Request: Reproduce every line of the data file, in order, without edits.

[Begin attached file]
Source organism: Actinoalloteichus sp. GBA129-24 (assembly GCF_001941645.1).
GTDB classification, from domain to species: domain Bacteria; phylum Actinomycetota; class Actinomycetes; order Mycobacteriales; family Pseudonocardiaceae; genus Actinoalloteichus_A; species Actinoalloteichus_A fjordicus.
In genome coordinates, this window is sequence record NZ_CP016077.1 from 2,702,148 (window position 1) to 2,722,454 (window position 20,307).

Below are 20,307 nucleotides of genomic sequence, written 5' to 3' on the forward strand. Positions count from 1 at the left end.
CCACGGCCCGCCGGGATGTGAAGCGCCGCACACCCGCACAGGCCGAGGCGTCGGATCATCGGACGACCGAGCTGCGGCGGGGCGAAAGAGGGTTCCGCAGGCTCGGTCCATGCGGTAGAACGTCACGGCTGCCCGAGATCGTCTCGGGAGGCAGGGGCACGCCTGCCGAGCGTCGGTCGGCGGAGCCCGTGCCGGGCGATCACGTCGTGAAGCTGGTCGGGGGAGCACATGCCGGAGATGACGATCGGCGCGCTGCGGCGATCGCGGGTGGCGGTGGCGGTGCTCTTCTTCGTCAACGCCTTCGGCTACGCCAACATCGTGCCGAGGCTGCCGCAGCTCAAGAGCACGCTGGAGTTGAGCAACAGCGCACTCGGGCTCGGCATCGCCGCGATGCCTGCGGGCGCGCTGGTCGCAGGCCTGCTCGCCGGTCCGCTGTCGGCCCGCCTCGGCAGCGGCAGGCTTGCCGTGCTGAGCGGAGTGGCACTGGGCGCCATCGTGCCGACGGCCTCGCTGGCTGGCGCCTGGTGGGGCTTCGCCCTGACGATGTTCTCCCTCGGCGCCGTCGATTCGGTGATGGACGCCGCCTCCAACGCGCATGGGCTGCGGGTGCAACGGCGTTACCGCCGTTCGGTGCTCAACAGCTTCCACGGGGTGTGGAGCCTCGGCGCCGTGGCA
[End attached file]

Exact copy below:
Source organism: Actinoalloteichus sp. GBA129-24 (assembly GCF_001941645.1).
GTDB classification, from domain to species: domain Bacteria; phylum Actinomycetota; class Actinomycetes; order Mycobacteriales; family Pseudonocardiaceae; genus Actinoalloteichus_A; species Actinoalloteichus_A fjordicus.
In genome coordinates, this window is sequence record NZ_CP016077.1 from 2,702,148 (window position 1) to 2,722,454 (window position 20,307).

Below are 20,307 nucleotides of genomic sequence, written 5' to 3' on the forward strand. Positions count from 1 at the left end.
CCACGGCCCGCCGGGATGTGAAGCGCCGCACACCCGCACAGGCCGAGGCGTCGGATCATCGGACGACCGAGCTGCGGCGGGGCGAAAGAGGGTTCCGCAGGCTCGGTCCATGCGGTAGAACGTCACGGCTGCCCGAGATCGTCTCGGGAGGCAGGGGCACGCCTGCCGAGCGTCGGTCGGCGGAGCCCGTGCCGGGCGATCACGTCGTGAAGCTGGTCGGGGGAGCACATGCCGGAGATGACGATCGGCGCGCTGCGGCGATCGCGGGTGGCGGTGGCGGTGCTCTTCTTCGTCAACGCCTTCGGCTACGCCAACATCGTGCCGAGGCTGCCGCAGCTCAAGAGCACGCTGGAGTTGAGCAACAGCGCACTCGGGCTCGGCATCGCCGCGATGCCTGCGGGCGCGCTGGTCGCAGGCCTGCTCGCCGGTCCGCTGTCGGCCCGCCTCGGCAGCGGCAGGCTTGCCGTGCTGAGCGGAGTGGCACTGGGCGCCATCGTGCCGACGGCCTCGCTGGCTGGCGCCTGGTGGGGCTTCGCCCTGACGATGTTCTCCCTCGGCGCCGTCGATTCGGTGATGGACGCCGCCTCCAACGCGCATGGGCTGCGGGTGCAACGGCGTTACCGCCGTTCGGTGCTCAACAGCTTCCACGGGGTGTGGAGCCTCGGCGCCGTGGCA